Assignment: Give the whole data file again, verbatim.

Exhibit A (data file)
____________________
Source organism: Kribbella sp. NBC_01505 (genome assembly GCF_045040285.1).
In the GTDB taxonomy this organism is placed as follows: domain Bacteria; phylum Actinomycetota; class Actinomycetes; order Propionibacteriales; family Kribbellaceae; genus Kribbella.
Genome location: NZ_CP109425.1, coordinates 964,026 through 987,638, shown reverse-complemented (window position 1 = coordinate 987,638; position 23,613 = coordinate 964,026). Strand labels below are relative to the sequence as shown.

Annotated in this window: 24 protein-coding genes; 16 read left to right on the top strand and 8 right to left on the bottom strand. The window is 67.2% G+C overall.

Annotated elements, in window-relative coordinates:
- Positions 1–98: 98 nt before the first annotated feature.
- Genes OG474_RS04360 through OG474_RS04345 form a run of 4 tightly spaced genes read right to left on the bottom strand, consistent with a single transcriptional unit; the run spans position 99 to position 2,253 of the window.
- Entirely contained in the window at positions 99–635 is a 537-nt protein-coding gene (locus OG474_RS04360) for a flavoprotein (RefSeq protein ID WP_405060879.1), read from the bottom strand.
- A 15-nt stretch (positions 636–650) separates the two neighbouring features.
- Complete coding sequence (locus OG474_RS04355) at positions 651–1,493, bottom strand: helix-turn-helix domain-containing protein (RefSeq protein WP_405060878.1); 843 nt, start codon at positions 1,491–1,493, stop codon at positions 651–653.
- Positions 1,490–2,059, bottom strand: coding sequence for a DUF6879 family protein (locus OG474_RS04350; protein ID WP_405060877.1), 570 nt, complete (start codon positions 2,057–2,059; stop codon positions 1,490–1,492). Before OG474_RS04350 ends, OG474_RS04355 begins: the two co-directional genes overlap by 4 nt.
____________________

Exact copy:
Source organism: Kribbella sp. NBC_01505 (genome assembly GCF_045040285.1).
In the GTDB taxonomy this organism is placed as follows: domain Bacteria; phylum Actinomycetota; class Actinomycetes; order Propionibacteriales; family Kribbellaceae; genus Kribbella.
Genome location: NZ_CP109425.1, coordinates 964,026 through 987,638, shown reverse-complemented (window position 1 = coordinate 987,638; position 23,613 = coordinate 964,026). Strand labels below are relative to the sequence as shown.

Annotated in this window: 24 protein-coding genes; 16 read left to right on the top strand and 8 right to left on the bottom strand. The window is 67.2% G+C overall.

Annotated elements, in window-relative coordinates:
- Positions 1–98: 98 nt before the first annotated feature.
- Genes OG474_RS04360 through OG474_RS04345 form a run of 4 tightly spaced genes read right to left on the bottom strand, consistent with a single transcriptional unit; the run spans position 99 to position 2,253 of the window.
- Entirely contained in the window at positions 99–635 is a 537-nt protein-coding gene (locus OG474_RS04360) for a flavoprotein (RefSeq protein ID WP_405060879.1), read from the bottom strand.
- A 15-nt stretch (positions 636–650) separates the two neighbouring features.
- Complete coding sequence (locus OG474_RS04355) at positions 651–1,493, bottom strand: helix-turn-helix domain-containing protein (RefSeq protein WP_405060878.1); 843 nt, start codon at positions 1,491–1,493, stop codon at positions 651–653.
- Positions 1,490–2,059, bottom strand: coding sequence for a DUF6879 family protein (locus OG474_RS04350; protein ID WP_405060877.1), 570 nt, complete (start codon positions 2,057–2,059; stop codon positions 1,490–1,492). Before OG474_RS04350 ends, OG474_RS04355 begins: the two co-directional genes overlap by 4 nt.